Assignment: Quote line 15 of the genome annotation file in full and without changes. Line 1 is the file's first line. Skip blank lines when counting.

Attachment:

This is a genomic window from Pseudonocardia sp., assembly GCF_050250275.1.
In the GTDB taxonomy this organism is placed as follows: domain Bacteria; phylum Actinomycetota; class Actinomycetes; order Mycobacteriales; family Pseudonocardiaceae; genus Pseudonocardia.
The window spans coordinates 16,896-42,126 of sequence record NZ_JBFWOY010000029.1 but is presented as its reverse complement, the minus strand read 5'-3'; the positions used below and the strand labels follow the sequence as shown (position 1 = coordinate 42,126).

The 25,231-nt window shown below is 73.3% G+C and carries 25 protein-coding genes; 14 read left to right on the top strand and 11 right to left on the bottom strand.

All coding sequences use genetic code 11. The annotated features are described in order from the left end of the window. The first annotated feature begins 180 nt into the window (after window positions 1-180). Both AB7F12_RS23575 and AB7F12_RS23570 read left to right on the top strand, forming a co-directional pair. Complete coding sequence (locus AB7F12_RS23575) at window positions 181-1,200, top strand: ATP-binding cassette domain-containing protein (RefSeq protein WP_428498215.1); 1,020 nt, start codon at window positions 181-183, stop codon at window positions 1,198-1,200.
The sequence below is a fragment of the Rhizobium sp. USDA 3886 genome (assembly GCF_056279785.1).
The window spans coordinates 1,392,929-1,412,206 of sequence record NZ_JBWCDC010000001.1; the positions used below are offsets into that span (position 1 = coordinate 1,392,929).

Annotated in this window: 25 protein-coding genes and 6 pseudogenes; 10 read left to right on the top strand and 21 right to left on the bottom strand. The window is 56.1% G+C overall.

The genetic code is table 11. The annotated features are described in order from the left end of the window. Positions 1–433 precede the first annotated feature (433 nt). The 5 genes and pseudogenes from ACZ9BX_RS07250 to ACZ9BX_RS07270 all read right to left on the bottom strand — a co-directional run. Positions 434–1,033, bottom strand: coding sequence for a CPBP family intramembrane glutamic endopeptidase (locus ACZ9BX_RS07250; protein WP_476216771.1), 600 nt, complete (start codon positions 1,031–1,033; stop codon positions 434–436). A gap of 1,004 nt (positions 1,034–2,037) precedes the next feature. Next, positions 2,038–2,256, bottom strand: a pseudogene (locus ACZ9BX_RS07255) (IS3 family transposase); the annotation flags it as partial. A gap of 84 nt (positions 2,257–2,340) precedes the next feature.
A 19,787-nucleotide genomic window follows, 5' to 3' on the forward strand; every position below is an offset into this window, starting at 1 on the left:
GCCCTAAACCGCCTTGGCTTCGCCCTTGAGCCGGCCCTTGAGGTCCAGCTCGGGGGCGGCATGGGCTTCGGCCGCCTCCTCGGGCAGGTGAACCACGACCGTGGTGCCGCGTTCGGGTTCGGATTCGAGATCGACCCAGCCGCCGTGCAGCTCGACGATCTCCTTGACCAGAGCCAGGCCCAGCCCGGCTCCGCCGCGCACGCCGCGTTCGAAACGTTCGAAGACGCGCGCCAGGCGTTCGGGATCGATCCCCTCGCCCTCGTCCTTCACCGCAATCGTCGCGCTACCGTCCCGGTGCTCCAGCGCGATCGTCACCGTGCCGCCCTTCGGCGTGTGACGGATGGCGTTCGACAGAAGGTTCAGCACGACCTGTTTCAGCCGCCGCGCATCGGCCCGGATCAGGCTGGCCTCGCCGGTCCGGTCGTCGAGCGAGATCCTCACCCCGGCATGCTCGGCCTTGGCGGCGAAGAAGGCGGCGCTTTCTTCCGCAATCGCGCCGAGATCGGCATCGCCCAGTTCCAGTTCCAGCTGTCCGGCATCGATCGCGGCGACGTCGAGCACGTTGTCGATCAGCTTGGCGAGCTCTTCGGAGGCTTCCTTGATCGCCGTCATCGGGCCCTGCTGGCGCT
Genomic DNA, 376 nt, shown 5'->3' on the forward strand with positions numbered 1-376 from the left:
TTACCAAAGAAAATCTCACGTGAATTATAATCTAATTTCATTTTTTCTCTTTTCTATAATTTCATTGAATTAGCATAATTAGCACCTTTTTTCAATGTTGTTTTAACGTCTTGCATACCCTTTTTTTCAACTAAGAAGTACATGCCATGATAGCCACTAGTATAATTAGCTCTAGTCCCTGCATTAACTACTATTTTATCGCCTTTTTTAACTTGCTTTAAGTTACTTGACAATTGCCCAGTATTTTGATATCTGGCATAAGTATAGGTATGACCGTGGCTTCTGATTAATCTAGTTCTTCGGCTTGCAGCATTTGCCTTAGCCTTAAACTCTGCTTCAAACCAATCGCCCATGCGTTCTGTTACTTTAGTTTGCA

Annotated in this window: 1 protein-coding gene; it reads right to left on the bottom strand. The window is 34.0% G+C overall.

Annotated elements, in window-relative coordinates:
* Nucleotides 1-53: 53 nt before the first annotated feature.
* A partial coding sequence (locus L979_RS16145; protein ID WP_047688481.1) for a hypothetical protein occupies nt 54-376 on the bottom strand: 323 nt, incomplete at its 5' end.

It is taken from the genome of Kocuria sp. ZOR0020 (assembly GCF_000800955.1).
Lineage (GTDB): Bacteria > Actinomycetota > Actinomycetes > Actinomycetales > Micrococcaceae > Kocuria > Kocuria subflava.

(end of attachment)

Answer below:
Annotated elements, in window-relative coordinates: